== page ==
cleveland men indicted for armed robberies of pharmacies, in which they took cash and prescription medication
A grand jury returned a four-count indictment charging two Cleveland men for their roles in armed robberies of CVS pharmacies earlier this year in which the men threatened the use of a firearm and took cash and prescription medication, said Steven M. Dettelbach, United States Attorney for the Northern District of Ohio.
Perry Johnson, age 21, of Cleveland, was charged with two counts of interference with commerce by threats or violence, one count of carrying a firearm during the commission of a crime of violence, and one count of possession with the intent to distribute Oxycodone.
Jamal Turnage, age 19, of Cleveland, Ohio, was charged with one count of interference with commerce by threats or violence, one count of carrying a firearm during the commission of a crime of violence, and one count of possession with the intent to distribute Oxycodone.
Johnson is accused of robbing the CVS pharmacy at 10022 Madison Avenue on Nov. 16 and both men are accused of robbing the CVS pharmacy at 3171 West Boulevard on Nov. 23, according to the indictment.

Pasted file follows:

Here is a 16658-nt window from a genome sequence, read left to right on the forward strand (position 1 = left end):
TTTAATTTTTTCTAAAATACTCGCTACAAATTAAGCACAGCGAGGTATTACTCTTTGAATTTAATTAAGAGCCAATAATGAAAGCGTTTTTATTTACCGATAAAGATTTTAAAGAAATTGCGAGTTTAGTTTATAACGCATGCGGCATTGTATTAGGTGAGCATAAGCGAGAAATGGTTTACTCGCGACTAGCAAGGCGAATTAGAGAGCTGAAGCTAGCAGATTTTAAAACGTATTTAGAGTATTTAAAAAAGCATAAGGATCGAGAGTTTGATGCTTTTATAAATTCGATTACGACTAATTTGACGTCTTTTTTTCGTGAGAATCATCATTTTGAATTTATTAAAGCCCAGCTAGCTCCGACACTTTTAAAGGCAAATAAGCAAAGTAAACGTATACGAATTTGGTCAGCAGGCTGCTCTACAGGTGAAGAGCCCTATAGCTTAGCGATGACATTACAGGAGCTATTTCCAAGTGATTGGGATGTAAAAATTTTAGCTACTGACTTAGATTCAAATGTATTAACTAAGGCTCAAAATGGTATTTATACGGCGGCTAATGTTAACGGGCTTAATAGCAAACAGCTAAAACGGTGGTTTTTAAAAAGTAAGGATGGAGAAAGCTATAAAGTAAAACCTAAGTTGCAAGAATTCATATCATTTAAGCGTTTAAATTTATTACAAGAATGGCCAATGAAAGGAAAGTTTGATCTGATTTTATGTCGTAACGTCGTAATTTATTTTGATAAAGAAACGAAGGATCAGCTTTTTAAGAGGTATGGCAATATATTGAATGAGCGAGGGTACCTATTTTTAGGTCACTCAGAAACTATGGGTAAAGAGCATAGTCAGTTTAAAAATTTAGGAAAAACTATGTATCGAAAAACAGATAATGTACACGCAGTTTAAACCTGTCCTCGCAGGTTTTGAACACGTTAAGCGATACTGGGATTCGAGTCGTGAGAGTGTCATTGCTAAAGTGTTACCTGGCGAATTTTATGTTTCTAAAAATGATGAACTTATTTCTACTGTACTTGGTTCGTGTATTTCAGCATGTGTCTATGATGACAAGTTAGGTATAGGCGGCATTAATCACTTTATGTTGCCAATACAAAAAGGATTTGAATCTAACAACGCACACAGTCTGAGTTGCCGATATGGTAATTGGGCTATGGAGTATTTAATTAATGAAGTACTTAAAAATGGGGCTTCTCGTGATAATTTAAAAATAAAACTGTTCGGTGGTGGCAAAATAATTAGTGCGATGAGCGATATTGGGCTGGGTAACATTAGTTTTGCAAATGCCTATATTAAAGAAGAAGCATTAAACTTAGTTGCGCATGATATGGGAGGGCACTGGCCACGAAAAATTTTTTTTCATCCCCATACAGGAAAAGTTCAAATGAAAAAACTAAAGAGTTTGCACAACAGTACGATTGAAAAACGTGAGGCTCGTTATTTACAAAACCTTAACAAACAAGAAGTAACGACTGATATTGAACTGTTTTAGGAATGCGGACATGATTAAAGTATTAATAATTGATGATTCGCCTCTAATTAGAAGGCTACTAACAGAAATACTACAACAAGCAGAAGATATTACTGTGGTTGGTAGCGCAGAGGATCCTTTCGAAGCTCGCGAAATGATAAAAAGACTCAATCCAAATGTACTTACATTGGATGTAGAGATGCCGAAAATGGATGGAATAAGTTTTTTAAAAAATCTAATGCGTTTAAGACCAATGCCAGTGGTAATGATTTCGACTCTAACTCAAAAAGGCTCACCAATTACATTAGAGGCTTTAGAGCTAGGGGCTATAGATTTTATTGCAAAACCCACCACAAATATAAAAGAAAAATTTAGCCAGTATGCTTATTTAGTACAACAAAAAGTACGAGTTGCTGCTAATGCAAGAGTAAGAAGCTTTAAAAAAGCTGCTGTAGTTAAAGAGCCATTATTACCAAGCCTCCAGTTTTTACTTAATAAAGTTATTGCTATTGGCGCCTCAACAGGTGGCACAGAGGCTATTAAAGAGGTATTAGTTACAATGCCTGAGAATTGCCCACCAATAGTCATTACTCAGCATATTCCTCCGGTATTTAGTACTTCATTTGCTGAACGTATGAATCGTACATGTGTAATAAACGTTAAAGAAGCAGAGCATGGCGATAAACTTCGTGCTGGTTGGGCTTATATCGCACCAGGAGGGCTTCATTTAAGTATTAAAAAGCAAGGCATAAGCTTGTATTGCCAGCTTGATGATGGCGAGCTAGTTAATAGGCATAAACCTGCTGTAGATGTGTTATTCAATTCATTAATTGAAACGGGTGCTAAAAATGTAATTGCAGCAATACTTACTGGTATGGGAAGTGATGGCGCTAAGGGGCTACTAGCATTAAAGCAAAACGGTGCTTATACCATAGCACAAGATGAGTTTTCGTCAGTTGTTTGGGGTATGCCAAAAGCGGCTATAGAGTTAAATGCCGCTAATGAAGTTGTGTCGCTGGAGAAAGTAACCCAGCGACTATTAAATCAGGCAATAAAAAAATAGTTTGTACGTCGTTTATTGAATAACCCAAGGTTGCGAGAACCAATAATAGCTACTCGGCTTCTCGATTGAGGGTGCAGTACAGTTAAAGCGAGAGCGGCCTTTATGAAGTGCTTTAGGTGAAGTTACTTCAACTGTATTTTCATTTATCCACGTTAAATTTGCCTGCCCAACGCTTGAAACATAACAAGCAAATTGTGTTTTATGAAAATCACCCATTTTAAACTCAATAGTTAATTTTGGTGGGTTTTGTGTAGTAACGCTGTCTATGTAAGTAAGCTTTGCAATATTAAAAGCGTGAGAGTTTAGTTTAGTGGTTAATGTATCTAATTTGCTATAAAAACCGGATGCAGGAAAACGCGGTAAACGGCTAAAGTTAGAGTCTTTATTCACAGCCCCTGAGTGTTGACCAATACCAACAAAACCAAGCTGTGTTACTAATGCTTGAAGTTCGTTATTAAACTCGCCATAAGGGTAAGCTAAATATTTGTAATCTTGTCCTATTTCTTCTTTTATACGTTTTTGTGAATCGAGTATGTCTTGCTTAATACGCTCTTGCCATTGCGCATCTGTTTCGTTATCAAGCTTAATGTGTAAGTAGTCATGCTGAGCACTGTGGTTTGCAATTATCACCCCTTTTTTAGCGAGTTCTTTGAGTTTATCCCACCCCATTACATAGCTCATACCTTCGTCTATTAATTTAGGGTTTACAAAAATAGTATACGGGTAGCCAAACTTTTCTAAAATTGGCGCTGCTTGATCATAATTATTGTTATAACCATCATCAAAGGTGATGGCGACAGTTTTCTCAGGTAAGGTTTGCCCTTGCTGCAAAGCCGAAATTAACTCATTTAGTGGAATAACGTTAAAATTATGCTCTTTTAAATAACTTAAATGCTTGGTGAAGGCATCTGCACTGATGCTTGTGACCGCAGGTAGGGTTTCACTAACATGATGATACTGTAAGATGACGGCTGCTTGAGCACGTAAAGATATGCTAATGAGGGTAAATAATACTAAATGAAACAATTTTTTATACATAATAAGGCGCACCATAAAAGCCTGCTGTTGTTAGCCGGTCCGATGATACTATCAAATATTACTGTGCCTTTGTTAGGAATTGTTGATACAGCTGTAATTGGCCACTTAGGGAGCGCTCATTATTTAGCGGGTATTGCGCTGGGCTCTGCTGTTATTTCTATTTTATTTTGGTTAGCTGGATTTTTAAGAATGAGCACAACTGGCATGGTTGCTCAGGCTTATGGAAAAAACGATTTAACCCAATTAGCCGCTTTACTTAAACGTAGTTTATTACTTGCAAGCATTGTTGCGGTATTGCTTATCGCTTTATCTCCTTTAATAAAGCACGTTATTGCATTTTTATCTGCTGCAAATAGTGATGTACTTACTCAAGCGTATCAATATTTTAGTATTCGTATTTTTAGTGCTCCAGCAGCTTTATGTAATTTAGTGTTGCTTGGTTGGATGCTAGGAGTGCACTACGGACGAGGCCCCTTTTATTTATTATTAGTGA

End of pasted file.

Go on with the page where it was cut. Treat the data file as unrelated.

In the first robbery, Johnson is accused of threatening the use of a firearm to take five bottles of prescription medication and cash from a CVS employee, according to the indictment.
In the second robbery, Johnson and Turnage are accused of pointing a firearm at CVS employees and taking cash, 30 bottles of prescription medication and other merchandise, according to the indictment.
If convicted, the defendants’ sentences will be determined by the court after review of factors unique to this case, including the defendants’ prior criminal records, if any, the defendants’ roles in the offense and the characteristics of the violations. In all cases, the sentence will not exceed the statutory maximum and in most cases it will be less than the maximum.
The case is being prosecuted by Assistant United States Attorneys Margaret A. Sweeney and Matthew B. Kall, following an investigation by the Federal Bureau of Investigation.
An indictment is only a charge and is not evidence of guilt. A defendant is entitled to a fair trial in which it will be the government’s burden to prove guilt beyond a reasonable doubt.